US SEC Charges Former Coinbase Employee in Crypto Insider Trading Plot

The US Securities and Exchange Commission (SEC) announced on Thursday that it had filed charges against a former Coinbase product manager, his brother and his friend in a cryptocurrency insider trading case.

According to the press release, the defendants are accused of perpetrating a scheme to trade ahead of multiple announcements regarding certain cryptos that would later be made available on Coinbase.

Case Background

According to the SEC’s complaint, Ishan Wahi coordinated Coinbase’s public listing announcements that included which crypto assets or tokens would be listed for trading while employed there. The SEC alleged that Coinbase treated this information as confidential and warned its employees not to trade with it or tip others on it.

However, Wahi repeatedly tipped Nikhil Wahi and Sameer Ramani about upcoming listing announcements between June 2021 and April 2022, in violation of his duties. In advance of those announcements, which usually led to an increase in the assets’ prices, Nikhil Wahi and Ramani allegedly purchased at least 25 crypto assets, of which at least nine were securities, and sold them shortly afterwards. The SEC argued that more than $1.1 million was generated through the insider trading scheme.

“We are not concerned with labels, but rather the economic realities of an offering. In this case, those realities affirm that a number of the crypto assets at issue were securities, and, as alleged, the defendants engaged in typical insider trading ahead of their listing on Coinbase. Rest assured, we’ll continue to ensure a level playing field for investors, regardless of the label placed on the securities involved,” Gurbir S. Grewal, the Director of the SEC’s Division of Enforcement, commented.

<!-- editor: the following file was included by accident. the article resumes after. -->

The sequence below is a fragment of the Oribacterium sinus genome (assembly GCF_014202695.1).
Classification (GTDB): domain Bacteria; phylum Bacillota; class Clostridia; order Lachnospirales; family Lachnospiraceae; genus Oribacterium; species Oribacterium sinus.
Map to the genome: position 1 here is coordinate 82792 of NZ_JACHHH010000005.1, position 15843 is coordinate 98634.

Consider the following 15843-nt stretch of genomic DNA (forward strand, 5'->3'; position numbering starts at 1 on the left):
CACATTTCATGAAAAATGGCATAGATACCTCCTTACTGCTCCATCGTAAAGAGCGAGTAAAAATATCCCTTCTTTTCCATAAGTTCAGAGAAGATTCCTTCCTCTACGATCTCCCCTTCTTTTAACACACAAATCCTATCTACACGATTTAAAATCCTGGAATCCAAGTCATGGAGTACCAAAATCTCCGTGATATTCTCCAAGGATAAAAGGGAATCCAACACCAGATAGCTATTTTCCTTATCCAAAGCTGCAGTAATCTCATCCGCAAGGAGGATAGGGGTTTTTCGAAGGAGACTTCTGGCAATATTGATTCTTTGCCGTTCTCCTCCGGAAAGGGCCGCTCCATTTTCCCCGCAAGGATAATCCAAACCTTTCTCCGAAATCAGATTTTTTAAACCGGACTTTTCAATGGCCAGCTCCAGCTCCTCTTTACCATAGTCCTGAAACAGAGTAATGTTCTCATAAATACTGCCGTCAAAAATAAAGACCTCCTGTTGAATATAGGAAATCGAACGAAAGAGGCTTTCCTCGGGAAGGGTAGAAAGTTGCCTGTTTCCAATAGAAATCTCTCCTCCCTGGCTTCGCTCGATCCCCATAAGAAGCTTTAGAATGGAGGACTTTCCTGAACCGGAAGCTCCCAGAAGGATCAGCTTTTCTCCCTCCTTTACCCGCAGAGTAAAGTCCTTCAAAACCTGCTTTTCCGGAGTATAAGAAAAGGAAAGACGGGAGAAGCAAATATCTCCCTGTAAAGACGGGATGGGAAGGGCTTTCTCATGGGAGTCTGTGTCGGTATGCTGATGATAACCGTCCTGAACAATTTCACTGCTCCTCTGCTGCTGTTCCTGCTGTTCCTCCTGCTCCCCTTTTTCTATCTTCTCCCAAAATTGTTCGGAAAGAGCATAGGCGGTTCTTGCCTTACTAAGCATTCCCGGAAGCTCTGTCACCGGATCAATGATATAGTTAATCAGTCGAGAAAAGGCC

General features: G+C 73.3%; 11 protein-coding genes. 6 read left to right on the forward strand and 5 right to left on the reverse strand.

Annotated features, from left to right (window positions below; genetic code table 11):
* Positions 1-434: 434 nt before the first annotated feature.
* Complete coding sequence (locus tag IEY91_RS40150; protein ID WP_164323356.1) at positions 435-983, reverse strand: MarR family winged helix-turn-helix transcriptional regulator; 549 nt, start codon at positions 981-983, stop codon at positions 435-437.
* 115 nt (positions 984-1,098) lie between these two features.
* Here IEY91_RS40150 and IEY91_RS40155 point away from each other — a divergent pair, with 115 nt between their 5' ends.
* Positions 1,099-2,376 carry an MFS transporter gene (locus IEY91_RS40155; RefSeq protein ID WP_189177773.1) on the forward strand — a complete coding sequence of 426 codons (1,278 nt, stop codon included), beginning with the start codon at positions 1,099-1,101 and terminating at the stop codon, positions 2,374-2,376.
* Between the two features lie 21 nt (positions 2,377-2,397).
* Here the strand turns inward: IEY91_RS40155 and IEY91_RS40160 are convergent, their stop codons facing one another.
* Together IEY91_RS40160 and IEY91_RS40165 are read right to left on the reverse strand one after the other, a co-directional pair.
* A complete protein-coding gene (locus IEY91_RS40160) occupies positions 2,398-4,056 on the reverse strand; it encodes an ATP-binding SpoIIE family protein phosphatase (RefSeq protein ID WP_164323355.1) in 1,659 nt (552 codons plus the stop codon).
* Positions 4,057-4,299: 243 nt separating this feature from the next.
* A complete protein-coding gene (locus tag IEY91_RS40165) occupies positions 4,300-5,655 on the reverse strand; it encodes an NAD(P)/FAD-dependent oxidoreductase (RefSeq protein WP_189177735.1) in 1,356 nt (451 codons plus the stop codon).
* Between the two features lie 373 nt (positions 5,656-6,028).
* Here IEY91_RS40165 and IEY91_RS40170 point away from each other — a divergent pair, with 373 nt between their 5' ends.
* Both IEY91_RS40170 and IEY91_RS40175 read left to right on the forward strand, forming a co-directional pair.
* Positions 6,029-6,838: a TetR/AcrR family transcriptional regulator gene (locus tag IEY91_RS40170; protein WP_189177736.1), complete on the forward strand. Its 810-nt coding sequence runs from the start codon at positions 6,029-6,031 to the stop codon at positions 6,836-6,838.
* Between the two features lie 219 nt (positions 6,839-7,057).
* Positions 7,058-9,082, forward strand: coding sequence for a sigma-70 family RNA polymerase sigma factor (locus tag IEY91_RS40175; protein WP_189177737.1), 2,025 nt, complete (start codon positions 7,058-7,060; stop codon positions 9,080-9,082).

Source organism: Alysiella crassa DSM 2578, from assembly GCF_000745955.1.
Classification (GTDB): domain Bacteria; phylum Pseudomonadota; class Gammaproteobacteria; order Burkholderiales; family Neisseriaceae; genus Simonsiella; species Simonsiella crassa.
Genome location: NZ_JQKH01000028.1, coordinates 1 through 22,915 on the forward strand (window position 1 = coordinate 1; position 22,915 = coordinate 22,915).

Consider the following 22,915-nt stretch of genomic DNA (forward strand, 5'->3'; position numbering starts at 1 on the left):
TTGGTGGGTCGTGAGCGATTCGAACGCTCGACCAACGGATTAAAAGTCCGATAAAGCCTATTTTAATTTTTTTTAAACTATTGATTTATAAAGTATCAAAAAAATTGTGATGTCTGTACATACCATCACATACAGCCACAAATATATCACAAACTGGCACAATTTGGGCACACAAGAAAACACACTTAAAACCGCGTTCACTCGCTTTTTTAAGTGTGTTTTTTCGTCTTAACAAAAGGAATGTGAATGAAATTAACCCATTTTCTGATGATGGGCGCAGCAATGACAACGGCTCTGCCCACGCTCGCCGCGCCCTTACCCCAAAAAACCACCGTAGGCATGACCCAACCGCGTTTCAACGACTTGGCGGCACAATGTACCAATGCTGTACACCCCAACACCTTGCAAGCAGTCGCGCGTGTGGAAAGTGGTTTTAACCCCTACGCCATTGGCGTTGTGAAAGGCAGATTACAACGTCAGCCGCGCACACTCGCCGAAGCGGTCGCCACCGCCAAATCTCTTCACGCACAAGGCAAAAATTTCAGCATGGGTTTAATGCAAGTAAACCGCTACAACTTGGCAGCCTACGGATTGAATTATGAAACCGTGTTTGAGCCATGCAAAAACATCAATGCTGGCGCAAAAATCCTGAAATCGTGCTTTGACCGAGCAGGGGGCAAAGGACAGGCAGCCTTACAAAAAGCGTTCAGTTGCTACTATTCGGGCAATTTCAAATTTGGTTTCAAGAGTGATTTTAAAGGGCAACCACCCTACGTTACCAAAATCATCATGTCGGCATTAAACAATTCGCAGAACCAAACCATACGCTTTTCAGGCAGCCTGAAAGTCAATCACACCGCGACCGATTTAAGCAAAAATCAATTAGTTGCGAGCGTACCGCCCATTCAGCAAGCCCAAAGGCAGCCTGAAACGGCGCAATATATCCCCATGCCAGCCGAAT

In a complaint filed in a federal district court in Seattle, Washington, the SEC is charging Ishan Wahi, Nikhil Wahi and Sameer Ramani with violating the securities laws’ antifraud provisions and is seeking permanent injunctions, disgorgement with prejudgment interest, and civil penalties.

The US Securities and Exchange Commission (SEC) announced on Thursday that it had filed charges against a former Coinbase product manager, his brother and his friend in a cryptocurrency insider trading case.

According to the press release, the defendants are accused of perpetrating a scheme to trade ahead of multiple announcements regarding certain cryptos that would later be made available on Coinbase.

Case Background

According to the SEC’s complaint, Ishan Wahi coordinated Coinbase’s public listing announcements that included which crypto assets or tokens would be listed for trading while employed there. The SEC alleged that Coinbase treated this information as confidential and warned its employees not to trade with it or tip others on it.

However, Wahi repeatedly tipped Nikhil Wahi and Sameer Ramani about upcoming listing announcements between June 2021 and April 2022, in violation of his duties. In advance of those announcements, which usually led to an increase in the assets’ prices, Nikhil Wahi and Ramani allegedly purchased at least 25 crypto assets, of which at least nine were securities, and sold them shortly afterwards. The SEC argued that more than $1.1 million was generated through the insider trading scheme.

“We are not concerned with labels, but rather the economic realities of an offering. In this case, those realities affirm that a number of the crypto assets at issue were securities, and, as alleged, the defendants engaged in typical insider trading ahead of their listing on Coinbase. Rest assured, we’ll continue to ensure a level playing field for investors, regardless of the label placed on the securities involved,” Gurbir S. Grewal, the Director of the SEC’s Division of Enforcement, commented.

In a complaint filed in a federal district court in Seattle, Washington, the SEC is charging Ishan Wahi, Nikhil Wahi and Sameer Ramani with violating the securities laws’ antifraud provisions and is seeking permanent injunctions, disgorgement with prejudgment interest, and civil penalties.

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